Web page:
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    Man, remember the bad old days where we had to manually deploy security vulnerabilities?

    Thank God Docker is there to back us up. :)

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      Yeah, it’s a really strange reversal. For a while, life was hard because you had to download and build software yourself. Then ubuntu/redhat/whatevs come along and it’s just apt-get update to always have the latest. No need to worry about security updates; there’s a whole team of people doing that. Oh, but that’s so hard! I have to install 813231 dependencies for my app stack. So now I download this docker blob which is again, completely outside my OS’s update mechanism. Now I’m at the mercy of whoever to update. Even if the teams responsible for these docker images tried to keep them up to date, it’s diffusing the work across way more people, which isn’t actually the way you want to do things. The work is all duplicated.

      Wrong solution for the wrong problem -> more problems.

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          This seems to rather complicate the admin overhead, rather than simplify it, no? I’m running linux disto WoolyGecko, and I install discourse using their preferred docker container, which is distro SeedlessPotato. I know nothing about SeedlessPotato, so how do I know to update it? The end game here is I have to learn some new magic apt/yum/apk/pkg incantation for every application. How is that not worse than before?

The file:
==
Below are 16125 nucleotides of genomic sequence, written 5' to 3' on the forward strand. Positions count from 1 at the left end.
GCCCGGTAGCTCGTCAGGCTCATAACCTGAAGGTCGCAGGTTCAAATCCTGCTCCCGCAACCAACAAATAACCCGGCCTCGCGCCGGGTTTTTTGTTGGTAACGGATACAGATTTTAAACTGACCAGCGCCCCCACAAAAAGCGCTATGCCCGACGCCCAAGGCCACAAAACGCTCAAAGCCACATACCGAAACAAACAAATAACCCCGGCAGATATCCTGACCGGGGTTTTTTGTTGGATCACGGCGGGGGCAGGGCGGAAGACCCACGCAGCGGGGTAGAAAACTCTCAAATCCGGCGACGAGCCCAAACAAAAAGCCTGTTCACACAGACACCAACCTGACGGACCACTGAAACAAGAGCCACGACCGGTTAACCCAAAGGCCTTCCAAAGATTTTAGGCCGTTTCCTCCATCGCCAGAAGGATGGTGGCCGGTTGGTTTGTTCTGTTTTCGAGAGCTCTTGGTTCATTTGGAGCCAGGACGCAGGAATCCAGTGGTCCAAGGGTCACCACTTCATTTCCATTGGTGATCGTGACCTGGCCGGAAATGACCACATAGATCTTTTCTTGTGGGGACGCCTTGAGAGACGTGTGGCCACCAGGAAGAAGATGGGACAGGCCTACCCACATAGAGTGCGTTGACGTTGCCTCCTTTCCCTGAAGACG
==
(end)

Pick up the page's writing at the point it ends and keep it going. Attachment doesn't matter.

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            Yes, It does. You either maintain another layer of OS (which works in my Docker use case) or you trust Joe Blow of the internet to install your server’s OS for you and maintain it at his discretion. Docker is not some magic sysadmin replacement, just as VMs and “the cloud” aren’t either. There are still servers and OSs that have to be maintained by someone. The mentality seems to be: shrug someone else will take care of it.

            EDIT: So on the flip side. The added overhead is easily scriptable and automatable with Docker. Building a container is a lot easier than imaging a server or deploying a VM. Although there are tools for those situations that do come close.

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              For clarity, my perspective is mostly on the docker as packaging tool angle. As a deployment option for your own product, do whatever works for you of course. I can see the advantage. But for things (like discourse) the trend to using docker as a magic recipe to resolve insane dependency chains, I’m increasingly concerned it’s a major step backwards.

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            Clearly if you do whatever upgrade mechanism your OS has it won’t apply it to the containers.

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              That’s why you run it in the containers. The first thing I do in a Dockerfile is update the OS.

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                Isn’t that frowned-upon, though, because it makes your build technically non-reproducible? In other words, if you bring down a running container (they’re supposed to be ephemeral, at least that seems to be the way people do things) and replace it with an “identical” container the new one might actually have different versions of things so it isn’t guaranteed to be truly identical.